As we launch the nationwide expansion of Bees for Business, I’ve written this short article on what observing the honeybee teaches about working more effectively, communicating better and more efficient teamwork in your organisation.

During the peak, summer season the average honeybee hive can

Tales from the Farm – Bees…in the roof

I love bees even more when they are in the right place

I love bees. That’s why we keep them here at the farm. Well,  I say “keep”, but in reality we’re simply guardians of the bees – they are wild animals and we simply provide housing benefit. However, I don’t love the fact that bees (not ours, I might add), have decided to take up residence in our roof.

Some weeks it does seem like this farm is testing the very limits of human capabilities. This week has been one of those.

After we discovered that our bore hole head was leaking (which is in itself an understatement – thousands of gallons of water are pouring out of a crack in it, which we now are in the midst of arranging to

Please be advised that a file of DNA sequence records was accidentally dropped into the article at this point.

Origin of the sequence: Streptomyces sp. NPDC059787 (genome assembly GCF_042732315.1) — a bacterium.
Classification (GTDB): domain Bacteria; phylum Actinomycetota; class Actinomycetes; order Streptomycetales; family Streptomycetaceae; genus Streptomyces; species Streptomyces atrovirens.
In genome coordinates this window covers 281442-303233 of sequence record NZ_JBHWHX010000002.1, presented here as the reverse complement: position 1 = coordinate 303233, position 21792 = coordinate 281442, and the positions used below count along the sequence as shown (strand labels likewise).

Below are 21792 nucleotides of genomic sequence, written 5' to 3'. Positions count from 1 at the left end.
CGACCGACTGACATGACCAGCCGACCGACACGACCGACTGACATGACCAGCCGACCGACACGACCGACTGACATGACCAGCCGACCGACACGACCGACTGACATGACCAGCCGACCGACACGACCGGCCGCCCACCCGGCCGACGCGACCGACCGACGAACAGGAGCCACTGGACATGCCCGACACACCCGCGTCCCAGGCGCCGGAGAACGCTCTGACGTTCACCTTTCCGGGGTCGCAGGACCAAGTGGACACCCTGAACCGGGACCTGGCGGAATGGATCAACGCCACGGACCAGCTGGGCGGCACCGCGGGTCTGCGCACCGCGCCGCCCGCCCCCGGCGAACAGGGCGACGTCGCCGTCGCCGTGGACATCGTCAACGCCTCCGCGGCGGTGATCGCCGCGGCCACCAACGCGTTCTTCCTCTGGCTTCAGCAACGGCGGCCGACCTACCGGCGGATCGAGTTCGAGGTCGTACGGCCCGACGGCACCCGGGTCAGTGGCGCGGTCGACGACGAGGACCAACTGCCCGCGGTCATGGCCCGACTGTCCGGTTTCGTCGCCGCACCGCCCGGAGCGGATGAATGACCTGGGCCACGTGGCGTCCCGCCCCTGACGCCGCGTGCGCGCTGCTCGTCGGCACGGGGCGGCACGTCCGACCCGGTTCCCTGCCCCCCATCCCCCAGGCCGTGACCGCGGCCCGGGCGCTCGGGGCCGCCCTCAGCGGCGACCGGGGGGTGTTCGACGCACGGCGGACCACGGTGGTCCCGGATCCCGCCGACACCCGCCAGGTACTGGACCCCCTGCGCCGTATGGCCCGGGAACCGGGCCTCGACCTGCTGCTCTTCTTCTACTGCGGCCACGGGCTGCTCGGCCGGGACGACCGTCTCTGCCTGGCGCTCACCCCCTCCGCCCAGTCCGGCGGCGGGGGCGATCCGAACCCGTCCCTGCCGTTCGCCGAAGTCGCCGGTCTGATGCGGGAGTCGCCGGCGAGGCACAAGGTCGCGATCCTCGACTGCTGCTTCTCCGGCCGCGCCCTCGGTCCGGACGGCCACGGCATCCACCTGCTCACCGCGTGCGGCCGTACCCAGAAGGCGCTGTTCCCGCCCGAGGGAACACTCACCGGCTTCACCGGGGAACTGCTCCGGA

Tales from the Farm – Lessons Learned

“TV’s favourite gardener”, Monty Don, inspires Jez Rose, a frustrated behaviourist and amateur gardener, to grow a new life, as detailed in Tales from the Farm. Monty Don’s book inspired Jez to buy a farm in the countryside, create his own garden and write about the joy, obsession and mud.

The brand new training barn is finished! My favourite parts are the whiteboard wall and the wild flower roof.

It’s been 6 months since Mrs Jez and I moved into the farm and its also been a while since I last blogged with tales from the farm. That’s partly because every time it looks like we’re about to turn a corner and things are sorted and calming down, we face another major obstacle, or we discover yet another major thing that is broken.